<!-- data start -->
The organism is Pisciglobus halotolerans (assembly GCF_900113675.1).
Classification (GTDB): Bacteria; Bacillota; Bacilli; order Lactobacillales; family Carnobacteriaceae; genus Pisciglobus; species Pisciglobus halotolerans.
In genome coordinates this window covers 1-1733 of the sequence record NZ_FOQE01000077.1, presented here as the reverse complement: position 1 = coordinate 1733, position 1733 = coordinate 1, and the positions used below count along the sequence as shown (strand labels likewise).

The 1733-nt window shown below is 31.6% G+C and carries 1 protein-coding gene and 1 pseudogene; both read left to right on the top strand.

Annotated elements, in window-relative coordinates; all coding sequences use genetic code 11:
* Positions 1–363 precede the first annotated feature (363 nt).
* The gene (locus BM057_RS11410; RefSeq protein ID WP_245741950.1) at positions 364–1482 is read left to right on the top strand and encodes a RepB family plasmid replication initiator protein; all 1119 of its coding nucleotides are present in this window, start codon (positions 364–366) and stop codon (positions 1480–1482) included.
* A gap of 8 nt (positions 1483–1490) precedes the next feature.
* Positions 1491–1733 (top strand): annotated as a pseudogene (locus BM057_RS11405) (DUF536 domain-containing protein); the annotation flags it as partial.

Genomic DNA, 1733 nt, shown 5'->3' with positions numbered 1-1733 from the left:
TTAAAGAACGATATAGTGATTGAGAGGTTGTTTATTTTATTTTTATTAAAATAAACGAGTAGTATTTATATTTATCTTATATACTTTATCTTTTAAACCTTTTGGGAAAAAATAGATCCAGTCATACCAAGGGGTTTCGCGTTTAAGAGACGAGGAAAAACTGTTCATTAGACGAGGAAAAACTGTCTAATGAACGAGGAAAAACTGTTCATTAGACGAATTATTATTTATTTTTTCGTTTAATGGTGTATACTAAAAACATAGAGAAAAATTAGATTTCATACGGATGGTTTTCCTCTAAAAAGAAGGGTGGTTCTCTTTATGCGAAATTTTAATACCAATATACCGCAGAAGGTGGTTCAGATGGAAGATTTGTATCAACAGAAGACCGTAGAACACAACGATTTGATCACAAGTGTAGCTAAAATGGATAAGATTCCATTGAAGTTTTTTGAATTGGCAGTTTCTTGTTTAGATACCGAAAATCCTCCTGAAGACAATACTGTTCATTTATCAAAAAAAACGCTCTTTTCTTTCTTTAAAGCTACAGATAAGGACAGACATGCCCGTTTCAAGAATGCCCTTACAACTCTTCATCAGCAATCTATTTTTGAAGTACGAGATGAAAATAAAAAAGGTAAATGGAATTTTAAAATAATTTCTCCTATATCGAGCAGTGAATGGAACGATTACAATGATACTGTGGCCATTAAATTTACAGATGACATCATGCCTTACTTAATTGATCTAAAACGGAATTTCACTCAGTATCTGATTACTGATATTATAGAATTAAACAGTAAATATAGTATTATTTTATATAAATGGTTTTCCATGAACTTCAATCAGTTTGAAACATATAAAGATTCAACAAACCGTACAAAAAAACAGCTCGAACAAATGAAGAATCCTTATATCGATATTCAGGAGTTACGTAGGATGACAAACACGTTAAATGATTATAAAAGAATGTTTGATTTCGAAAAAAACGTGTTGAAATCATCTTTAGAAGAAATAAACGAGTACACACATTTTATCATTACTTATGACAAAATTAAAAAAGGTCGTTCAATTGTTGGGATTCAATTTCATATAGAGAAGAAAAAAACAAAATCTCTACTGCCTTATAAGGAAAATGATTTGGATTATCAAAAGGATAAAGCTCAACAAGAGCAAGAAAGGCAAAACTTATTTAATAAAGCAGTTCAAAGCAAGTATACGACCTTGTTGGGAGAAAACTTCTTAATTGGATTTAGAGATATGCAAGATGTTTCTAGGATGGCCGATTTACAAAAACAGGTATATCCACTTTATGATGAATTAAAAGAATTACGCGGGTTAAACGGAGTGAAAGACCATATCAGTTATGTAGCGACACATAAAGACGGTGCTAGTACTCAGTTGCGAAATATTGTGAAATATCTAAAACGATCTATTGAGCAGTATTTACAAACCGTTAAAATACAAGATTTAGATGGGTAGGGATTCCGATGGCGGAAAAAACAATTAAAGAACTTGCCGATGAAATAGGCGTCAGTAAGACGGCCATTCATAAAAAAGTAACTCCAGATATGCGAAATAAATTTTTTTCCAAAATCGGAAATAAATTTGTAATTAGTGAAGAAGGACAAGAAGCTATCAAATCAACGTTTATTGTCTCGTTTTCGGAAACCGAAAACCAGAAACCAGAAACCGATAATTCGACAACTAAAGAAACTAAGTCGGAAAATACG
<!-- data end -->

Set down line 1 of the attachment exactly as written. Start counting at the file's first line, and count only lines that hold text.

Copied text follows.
The organism is Pisciglobus halotolerans (assembly GCF_900113675.1).